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According to a new report released on Wednesday by the European Commission, the first seven months of 2013 have seen the maximum trade investigations against China.
All of the Union’s four anti-dumping and anti-subsidy investigations from 1st January to 31st July were targeted against China, said the report.
Led by European trade commissioner, Karel De Gucht, officials in Brussels have been investigating Chinese products including seamless steel pipes, solar glass and agglomerated stone.
Five of the seven definitive duties imposed by the EU during this period were against Chinese products ranging from steel products to kitchenware.
Currently there are 84 anti-dumping and 10 countervailing measures in force in the EU, according to the report.
36 investigations were on-going at the end of July.
The European Commission has the mandate to probe, impose trade tariffs and negotiate but the decisions are subject to approval by member states.
Germany, among other countries had opposed the Commission’s tariff plan in the recent solar panel dispute with China.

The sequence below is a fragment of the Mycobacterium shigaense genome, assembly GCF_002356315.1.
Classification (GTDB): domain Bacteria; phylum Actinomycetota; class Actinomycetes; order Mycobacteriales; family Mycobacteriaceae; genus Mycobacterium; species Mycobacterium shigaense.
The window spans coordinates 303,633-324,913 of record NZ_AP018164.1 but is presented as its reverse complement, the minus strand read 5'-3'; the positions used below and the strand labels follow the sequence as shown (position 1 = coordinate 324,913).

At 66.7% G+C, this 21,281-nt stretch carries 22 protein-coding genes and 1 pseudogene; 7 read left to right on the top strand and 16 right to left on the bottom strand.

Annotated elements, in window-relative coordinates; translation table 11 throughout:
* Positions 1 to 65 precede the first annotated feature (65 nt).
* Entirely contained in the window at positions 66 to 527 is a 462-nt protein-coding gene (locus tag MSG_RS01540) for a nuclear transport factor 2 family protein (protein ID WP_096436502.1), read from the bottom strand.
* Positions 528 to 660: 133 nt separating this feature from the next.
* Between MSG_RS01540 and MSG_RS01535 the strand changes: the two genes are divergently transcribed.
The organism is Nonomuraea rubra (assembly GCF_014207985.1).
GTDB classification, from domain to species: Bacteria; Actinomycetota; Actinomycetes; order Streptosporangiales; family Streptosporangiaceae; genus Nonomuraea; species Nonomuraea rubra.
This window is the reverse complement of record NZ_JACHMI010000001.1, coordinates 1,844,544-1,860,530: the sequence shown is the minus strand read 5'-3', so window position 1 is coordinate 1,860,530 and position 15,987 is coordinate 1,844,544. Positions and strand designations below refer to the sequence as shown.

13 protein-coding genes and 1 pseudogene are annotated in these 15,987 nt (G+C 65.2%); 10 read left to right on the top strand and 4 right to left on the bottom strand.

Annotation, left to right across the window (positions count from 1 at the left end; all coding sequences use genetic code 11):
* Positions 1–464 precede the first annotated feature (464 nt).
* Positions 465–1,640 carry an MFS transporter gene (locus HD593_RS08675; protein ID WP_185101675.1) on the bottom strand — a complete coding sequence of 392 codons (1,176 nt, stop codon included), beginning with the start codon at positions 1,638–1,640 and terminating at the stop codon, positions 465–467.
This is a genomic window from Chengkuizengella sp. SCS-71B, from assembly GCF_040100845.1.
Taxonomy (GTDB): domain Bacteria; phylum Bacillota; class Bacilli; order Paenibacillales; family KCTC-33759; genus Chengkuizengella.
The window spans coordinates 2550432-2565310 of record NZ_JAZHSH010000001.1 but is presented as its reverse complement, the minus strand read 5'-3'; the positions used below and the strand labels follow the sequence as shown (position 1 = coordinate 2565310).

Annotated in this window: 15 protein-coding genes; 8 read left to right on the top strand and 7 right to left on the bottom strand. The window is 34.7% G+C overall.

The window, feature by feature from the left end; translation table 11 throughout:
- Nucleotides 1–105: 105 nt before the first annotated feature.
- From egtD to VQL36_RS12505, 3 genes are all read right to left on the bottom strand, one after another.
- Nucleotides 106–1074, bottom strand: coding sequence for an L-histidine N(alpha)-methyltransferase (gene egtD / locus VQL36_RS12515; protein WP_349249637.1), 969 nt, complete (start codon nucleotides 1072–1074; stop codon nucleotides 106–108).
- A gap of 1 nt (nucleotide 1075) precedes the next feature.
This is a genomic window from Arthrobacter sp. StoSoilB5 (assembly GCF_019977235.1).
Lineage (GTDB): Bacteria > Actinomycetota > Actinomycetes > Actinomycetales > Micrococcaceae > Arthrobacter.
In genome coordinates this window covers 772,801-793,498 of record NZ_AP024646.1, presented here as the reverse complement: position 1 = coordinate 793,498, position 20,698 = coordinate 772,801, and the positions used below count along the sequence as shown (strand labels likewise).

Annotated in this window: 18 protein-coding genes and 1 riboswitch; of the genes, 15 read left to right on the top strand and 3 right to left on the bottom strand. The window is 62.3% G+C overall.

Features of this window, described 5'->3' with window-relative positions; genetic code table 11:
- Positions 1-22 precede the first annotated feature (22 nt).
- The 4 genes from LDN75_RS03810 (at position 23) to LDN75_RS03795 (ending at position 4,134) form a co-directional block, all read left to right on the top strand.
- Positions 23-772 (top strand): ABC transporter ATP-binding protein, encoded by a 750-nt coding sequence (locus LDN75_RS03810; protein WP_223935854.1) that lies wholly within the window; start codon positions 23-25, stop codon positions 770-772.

A price undertaking deal reached between a Chinese chamber of commerce and the European Commission on Chinese solar panel exports was announced at the end of July this year.
Earlier in June, the EU imposed an interim anti-dumping duty of 11.8 per cent on imports of all Chinese solar panel products, including panels, cells and wafers.
Chinese companies produce 80 per cent of the world’s solar panels.
According to a Financial Times report, the EU will delay a probe against Chinese telecom giants Huawei and ZTE to influence European companies winning a satisfactory share in China Mobile’s contract to build a next-generation wireless network.
The European Commission has denied the accusations.
The China Mobile project is expected to account for as much as half of global telecom investment next year.
With inputs from Agencies